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    Other fans, super fans as they are often called, want to go much further than this. They want the new merchandise, the exclusive listens to new tracks, the tickets to the tour and even the chance to meet their favourite artists. These are the people that the direct-to-fan marketing business model was made for and the fans that spend money on merchandise, albums and tickets.

    A great example of a direct-to-fan marketing approach in the games industry that has had huge success is with the popular mobile game app Candy Crush, developed by King Digital Entertainment PLC. In the fourth quarter of 2014, Candy Crush had over 356 million unique monthly users, and yet only 8.3 million made any in-app purchases. And yet, they still pulled $263.8 million in from these 8.3 million users.

    How? By seeing who was making in-app purchases, they began to target these users with more deals and offers, enticing them in even further, resulting in the huge revenues for the fourth quarter of 2014.

    Now, this approach may seem a little shadier, having users spend more money simply by dangling deals in front of them. Direct-to-fan marketing in the music industry doesn’t have this ‘shady’ approach. It’s about music artists essentially having conversations with their super fans; finding out what merchandise and new music they want. Would they really buy a new t-shirt? If not, then artists can save on various costs as well as provide the fan what they really want.

    But it goes so much further than this. It’s not just about artists finding out what their fans like and selling to them; it’s about connecting with their super fans. Giving them exclusive access to what happens behind the scenes, giving fans exclusive new tracks or allowing them to meet the artist back stage. It’s a way for music artists to show their fan base that they care about them just as much as the fan cares about the artist and their music.

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    direct to fan marketing

      Direct-to-fan marketing is about getting music artists and fans closer together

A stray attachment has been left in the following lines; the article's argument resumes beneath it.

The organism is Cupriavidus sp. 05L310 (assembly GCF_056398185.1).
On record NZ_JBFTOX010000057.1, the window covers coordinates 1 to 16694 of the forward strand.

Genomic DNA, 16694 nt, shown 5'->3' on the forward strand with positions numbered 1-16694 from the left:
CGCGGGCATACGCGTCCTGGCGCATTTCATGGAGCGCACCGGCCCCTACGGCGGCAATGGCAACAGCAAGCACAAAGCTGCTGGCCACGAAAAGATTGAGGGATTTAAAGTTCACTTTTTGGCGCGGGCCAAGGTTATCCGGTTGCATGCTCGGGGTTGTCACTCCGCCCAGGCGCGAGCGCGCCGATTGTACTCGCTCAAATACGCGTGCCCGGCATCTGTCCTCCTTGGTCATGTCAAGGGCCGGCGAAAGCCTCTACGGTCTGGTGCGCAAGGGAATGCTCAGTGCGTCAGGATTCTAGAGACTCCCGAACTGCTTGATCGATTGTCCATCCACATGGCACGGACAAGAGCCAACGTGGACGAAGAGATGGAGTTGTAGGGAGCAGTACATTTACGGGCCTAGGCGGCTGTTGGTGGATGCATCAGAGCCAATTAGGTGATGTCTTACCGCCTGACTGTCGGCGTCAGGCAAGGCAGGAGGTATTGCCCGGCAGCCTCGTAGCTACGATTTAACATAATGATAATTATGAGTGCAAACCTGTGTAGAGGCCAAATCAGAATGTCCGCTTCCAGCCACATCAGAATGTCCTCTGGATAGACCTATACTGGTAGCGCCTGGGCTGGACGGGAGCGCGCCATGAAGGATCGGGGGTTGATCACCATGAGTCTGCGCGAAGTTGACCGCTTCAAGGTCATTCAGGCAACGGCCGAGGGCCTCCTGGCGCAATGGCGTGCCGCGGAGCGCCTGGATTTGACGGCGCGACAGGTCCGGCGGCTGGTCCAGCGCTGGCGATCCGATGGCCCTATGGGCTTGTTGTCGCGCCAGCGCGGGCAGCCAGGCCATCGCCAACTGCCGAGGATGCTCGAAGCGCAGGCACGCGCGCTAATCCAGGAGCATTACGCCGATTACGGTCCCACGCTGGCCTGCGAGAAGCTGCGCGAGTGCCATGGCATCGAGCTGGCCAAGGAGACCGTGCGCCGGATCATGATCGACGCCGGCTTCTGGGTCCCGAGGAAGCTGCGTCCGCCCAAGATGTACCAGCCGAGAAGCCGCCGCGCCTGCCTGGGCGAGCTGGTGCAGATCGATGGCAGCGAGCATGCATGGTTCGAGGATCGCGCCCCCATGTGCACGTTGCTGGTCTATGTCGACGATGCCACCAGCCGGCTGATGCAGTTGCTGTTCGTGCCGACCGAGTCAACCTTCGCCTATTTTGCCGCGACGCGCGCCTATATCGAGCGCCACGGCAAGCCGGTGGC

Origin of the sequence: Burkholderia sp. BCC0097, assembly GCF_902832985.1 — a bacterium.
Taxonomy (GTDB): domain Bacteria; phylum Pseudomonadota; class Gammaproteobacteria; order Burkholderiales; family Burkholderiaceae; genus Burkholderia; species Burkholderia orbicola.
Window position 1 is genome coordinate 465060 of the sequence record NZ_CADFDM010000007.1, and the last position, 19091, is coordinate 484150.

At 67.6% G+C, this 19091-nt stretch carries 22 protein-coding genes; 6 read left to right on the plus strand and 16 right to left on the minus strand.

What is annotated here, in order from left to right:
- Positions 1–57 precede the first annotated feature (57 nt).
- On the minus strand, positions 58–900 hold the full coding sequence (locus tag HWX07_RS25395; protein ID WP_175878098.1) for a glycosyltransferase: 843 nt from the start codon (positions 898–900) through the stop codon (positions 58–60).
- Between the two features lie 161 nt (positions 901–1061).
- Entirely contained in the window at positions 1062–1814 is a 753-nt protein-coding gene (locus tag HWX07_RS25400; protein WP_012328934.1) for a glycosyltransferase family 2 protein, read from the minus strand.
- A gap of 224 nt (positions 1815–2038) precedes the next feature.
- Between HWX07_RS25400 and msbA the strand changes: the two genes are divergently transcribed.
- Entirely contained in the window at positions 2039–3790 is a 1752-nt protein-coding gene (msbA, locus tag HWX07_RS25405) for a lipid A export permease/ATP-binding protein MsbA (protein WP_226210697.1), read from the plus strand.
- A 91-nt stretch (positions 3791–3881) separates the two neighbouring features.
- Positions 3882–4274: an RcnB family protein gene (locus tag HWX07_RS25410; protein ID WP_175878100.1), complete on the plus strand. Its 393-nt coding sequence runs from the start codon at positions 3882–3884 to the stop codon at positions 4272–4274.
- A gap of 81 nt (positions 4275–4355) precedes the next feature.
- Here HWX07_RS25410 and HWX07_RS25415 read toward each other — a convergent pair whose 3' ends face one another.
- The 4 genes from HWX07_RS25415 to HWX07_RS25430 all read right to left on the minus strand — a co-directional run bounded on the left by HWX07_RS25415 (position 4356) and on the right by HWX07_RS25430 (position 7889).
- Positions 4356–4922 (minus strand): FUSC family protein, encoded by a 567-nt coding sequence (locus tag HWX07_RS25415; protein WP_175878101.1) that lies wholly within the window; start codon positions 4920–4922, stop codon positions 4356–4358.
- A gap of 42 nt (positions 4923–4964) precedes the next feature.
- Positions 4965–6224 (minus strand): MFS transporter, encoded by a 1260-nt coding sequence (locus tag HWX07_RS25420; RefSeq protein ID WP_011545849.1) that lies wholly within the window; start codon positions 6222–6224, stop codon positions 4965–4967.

What can newer apps like GigRev and Bkstg do to solve the issue?

      There are new platforms and apps being designed such as GigRev, and Bkstg with direct-to-fan marketing in mind. Platforms like Facebook, Instagram, and Twitter are all brilliant platforms that go a long way in getting music artists and fans together. But they still create a wall between the two parties, with, as always, money being the issue. Even with Spotify, the money issue is far from solved, with music labels keeping roughly 70% of what an artist makes from streaming platforms. However, this is a different problem entirely.

      Apps such as GigRev have been created as private social platforms that bring artists and fans together. These platforms need to be given to the artists, and then the real musical magic can unfold! These platforms need not to sit on artists’ data, acting as gatekeepers and all-controlling slave drivers. Music artists need complete control over who they engage with and how they do it, therefore taking direct-to-fan marketing to a whole new level.

      Music artists are a lot more than just artists, they are businesses, having to adapt to new technologies and new fan desires weekly, and how can a business operate without knowing what its customers want? These new social platforms operate by knowing what music artists want, and they give artists a chance to connect with fans in a way that simply hasn’t been offered before.

      Many companies try and tackle the problem from a top-down approach by tackling the music labels first, but this isn’t going to solve anything. It needs to be done bottom-up, helping the ones who actually make the music and the ones who actually buy it; the music artists and their fans.